Friday, April 4, 2014

URA to mull change to Visitor Center

Marketing Alliance wants to rent less space, cut costs


By ERIC AVISSAR
Express Staff Writer

Visitor Suzan Seelye, left, of Seattle, gets information on the area Wednesday afternoon at the Visitor Center in Ketchum, aided by Marketing Alliance employee Aly Swindley. Photo by Roland Lane

    The Ketchum Urban Renewal Agency unanimously agreed on Monday to pursue amending or possibly entirely rewriting the lease for the Visitor Center amid complaints from the Sun Valley Marketing Alliance.
    At issue is occupancy of the former bank building at the corner of Sun Valley Road and East Avenue. The URA owns the building and has been leasing it out to Starbucks and the Marketing Alliance, each of which occupies divided areas in an open floor layout.
    Marketing Alliance President Arlene Schieven told the board that the organization wants to only be in charge of 200 square feet of the building, an 80 percent decrease from the 1,000 square feet it currently leases.
    “We’ve done an analysis on our return of investment, and have outlined a space that would be more appropriate for our needs,” Schieven said. “We have more space than is needed, and the cost of serving each visitor is way higher than it needs to be.”
    Schieven said the main reason the Marketing Alliance wants a smaller space is to stabilize and reduce its costs in rent, utilities and overhead for the space. She said the organization is flexible in repositioning the 200 square feet it seeks control of to another part of the facility. The Marketing Alliance currently pays $1,000 a month in rent for its portion of the building.
    Marketing Alliance co-chair Marty Albertson shared even stronger sentiments bemoaning the organization’s difficulty with the site.
    “Our return of investment on the Visitor’s Center is horrendous,” Albertson said. “We can’t look at the taxpayers and say we’re giving them every return on their dollar possible. The business community likes having a visitor’s center here, so we are committed to retaining it, but we’re also committed to getting the most return that we can out of the taxpayers’ dollars relative to what our job is, which is to bring people here.”
    The URA also approved a temporary agreement with the marketing Alliance and Starbucks to give Starbucks both full control and full responsibility of the building when it holds events after business hours. Albertson said the Marketing Alliance does not have a key to the building, and does not want one because of potential liability issues.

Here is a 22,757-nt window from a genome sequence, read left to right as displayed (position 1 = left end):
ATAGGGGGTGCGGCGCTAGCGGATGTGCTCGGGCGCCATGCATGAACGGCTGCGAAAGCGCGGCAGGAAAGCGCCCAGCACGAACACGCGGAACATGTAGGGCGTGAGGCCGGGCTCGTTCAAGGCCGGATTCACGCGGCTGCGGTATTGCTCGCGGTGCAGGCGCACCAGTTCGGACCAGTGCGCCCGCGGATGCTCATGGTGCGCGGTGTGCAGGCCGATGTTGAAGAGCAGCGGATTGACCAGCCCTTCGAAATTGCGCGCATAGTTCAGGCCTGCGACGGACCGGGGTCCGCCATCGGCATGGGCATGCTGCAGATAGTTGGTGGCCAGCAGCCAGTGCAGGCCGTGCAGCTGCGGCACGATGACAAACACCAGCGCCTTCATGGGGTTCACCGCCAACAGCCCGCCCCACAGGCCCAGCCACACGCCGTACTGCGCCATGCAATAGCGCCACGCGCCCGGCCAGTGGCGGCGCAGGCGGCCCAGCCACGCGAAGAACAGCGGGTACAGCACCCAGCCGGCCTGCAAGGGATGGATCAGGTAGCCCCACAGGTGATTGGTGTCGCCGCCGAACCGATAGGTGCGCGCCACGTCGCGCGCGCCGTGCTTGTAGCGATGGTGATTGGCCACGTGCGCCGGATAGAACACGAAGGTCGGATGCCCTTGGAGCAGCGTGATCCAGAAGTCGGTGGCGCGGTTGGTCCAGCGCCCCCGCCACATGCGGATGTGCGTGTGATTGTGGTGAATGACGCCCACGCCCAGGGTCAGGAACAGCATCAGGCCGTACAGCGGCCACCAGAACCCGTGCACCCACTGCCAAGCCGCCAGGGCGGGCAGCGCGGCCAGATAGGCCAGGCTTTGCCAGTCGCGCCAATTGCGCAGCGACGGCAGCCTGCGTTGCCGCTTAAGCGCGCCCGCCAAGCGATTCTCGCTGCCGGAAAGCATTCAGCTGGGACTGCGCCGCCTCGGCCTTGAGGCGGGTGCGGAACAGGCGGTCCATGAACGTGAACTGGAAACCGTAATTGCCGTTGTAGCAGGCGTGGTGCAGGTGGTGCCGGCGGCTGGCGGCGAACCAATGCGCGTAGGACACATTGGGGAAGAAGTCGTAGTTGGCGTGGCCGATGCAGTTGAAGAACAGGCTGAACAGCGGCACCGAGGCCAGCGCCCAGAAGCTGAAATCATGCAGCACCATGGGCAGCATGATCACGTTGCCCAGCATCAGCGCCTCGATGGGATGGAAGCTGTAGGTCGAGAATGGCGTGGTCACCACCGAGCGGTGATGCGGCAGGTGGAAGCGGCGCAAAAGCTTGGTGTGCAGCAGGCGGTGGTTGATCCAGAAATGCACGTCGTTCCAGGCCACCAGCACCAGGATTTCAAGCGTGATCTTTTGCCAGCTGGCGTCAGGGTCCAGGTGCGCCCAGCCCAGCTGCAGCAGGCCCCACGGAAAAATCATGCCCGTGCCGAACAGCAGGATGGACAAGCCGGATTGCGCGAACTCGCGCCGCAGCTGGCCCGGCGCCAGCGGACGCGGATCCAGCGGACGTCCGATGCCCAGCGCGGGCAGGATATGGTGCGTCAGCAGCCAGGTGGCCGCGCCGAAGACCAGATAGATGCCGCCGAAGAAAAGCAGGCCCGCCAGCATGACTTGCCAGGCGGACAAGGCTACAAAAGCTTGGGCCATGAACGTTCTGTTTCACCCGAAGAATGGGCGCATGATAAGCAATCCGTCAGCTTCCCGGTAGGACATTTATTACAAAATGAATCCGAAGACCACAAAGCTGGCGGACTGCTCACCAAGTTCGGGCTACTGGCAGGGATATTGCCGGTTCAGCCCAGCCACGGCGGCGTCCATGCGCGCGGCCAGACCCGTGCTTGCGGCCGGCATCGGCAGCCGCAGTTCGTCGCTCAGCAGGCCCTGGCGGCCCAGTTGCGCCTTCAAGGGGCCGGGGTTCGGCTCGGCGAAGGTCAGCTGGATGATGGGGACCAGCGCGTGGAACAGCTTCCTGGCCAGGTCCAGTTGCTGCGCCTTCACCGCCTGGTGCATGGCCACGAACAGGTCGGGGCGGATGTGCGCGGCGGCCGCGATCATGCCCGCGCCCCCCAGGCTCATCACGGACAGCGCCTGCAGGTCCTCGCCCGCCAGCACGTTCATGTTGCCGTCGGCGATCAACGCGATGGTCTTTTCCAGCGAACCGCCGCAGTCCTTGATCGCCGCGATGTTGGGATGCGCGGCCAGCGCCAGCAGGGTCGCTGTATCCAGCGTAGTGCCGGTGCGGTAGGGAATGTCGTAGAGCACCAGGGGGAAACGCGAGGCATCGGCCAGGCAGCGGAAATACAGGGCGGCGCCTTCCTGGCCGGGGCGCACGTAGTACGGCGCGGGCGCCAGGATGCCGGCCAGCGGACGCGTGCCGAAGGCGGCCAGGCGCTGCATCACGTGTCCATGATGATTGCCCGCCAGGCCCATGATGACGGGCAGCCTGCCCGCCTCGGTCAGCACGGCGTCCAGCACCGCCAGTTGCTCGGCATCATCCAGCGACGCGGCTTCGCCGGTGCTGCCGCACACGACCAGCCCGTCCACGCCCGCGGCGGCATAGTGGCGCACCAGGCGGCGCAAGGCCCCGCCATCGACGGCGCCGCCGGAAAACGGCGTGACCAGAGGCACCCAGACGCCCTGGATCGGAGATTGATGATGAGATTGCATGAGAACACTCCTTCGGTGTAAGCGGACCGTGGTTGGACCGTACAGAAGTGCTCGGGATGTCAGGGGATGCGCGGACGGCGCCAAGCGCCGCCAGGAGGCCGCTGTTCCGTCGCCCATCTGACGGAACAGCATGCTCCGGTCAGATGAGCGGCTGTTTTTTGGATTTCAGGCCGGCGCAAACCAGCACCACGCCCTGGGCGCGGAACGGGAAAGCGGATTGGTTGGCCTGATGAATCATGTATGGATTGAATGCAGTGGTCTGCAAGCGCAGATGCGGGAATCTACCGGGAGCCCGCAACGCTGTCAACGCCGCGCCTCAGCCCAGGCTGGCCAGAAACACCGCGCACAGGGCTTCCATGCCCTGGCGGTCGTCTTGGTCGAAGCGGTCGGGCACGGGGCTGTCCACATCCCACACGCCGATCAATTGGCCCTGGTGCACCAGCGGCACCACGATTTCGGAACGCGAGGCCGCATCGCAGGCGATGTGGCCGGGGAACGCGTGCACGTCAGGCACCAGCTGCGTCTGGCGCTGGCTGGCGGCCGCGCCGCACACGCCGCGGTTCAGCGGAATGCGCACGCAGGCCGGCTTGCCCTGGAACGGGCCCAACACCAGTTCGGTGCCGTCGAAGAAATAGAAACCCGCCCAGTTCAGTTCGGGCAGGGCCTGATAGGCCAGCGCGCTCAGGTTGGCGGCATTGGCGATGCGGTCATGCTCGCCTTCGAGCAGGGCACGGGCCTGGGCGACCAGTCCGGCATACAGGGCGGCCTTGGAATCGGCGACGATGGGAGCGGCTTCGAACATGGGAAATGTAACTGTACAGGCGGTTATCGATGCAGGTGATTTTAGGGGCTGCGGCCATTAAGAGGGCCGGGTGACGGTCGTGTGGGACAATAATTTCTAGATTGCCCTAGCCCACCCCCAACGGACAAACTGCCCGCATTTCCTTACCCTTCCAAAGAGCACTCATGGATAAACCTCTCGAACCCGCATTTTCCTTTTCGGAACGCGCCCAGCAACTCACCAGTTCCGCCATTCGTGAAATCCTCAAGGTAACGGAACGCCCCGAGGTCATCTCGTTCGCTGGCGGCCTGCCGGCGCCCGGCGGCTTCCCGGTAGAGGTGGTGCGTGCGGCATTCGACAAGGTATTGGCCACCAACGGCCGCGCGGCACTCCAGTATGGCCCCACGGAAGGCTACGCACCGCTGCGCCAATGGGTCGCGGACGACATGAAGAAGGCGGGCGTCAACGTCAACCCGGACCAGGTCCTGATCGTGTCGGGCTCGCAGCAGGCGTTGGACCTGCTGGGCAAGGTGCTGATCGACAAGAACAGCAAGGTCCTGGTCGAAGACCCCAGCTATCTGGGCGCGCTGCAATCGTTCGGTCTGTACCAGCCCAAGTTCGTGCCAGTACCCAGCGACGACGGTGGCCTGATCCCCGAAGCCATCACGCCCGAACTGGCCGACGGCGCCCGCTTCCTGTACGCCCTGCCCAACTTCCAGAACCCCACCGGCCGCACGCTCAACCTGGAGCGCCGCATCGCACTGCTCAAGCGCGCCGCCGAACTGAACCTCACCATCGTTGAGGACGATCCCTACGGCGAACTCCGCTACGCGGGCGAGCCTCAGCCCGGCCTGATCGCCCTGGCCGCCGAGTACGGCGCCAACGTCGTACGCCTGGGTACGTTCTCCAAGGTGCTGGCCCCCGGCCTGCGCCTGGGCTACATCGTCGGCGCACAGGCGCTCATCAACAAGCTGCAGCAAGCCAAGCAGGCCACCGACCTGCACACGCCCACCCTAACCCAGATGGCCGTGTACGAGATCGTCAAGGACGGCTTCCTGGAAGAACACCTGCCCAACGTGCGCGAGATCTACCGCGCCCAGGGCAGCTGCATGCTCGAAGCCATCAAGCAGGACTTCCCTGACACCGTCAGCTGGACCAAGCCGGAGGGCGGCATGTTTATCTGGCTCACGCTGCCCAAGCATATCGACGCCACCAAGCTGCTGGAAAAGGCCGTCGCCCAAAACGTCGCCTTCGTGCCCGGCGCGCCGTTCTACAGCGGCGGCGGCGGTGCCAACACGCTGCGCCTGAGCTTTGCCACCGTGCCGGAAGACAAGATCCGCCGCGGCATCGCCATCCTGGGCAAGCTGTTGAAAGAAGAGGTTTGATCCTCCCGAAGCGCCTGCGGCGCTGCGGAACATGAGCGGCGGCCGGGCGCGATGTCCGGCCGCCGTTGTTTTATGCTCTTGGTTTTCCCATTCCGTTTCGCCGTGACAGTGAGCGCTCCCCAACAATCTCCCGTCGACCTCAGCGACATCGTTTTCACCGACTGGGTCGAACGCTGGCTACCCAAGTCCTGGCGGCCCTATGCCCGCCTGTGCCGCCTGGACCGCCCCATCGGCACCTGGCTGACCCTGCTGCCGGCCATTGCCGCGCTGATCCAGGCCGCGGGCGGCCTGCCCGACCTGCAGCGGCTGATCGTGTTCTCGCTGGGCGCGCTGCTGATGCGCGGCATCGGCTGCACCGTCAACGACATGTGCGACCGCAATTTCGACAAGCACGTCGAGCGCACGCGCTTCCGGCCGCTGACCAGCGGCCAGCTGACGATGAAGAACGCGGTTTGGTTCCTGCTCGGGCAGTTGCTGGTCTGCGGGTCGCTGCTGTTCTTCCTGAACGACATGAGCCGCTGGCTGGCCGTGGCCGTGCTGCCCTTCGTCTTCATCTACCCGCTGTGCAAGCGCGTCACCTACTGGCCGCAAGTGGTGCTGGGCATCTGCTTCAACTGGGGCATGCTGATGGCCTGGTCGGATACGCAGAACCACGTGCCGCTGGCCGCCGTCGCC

URA Commissioner Baird Gourlay said if the URA, the Marketing Alliance and Starbucks are not able to come to an agreement of redrawing the building’s boundaries in the lease, the board may opt to rewrite the lease entirely. One option is carving out space for a third tenant.
    “I would like to see a business come into the building that is profitable,” Gourlay said. “I don’t necessarily want to add in something that the government would have to subsidize.”
    Commissioner Jim Slanetz said he doesn’t foresee another retail business occupying the building, but did offer ideas for potential new tenants.
    “I think it could be great to rent to a real estate company like the Sawtooth Board of Realtors,” Slanetz said. “People are often afraid to go into real estate offices, but people will probably be more comfortable when they see one that is right in front of them.”
If the URA, the Marketing Alliance and Starbucks agree to add a third tenant to the lease, the city has the option to make a request for qualifications from potential businesses, followed by a request for proposal, or move straight to a request for proposal from potential applicants.
    “We’re not under any obligation to release the SVMA from its lease,” URA Chairman Mark Eshman said. “However, in the spirit of cooperation, we want to be good tenants and good neighbors. It would be a win-win for us to generate more out of this asset than we’re currently getting.”




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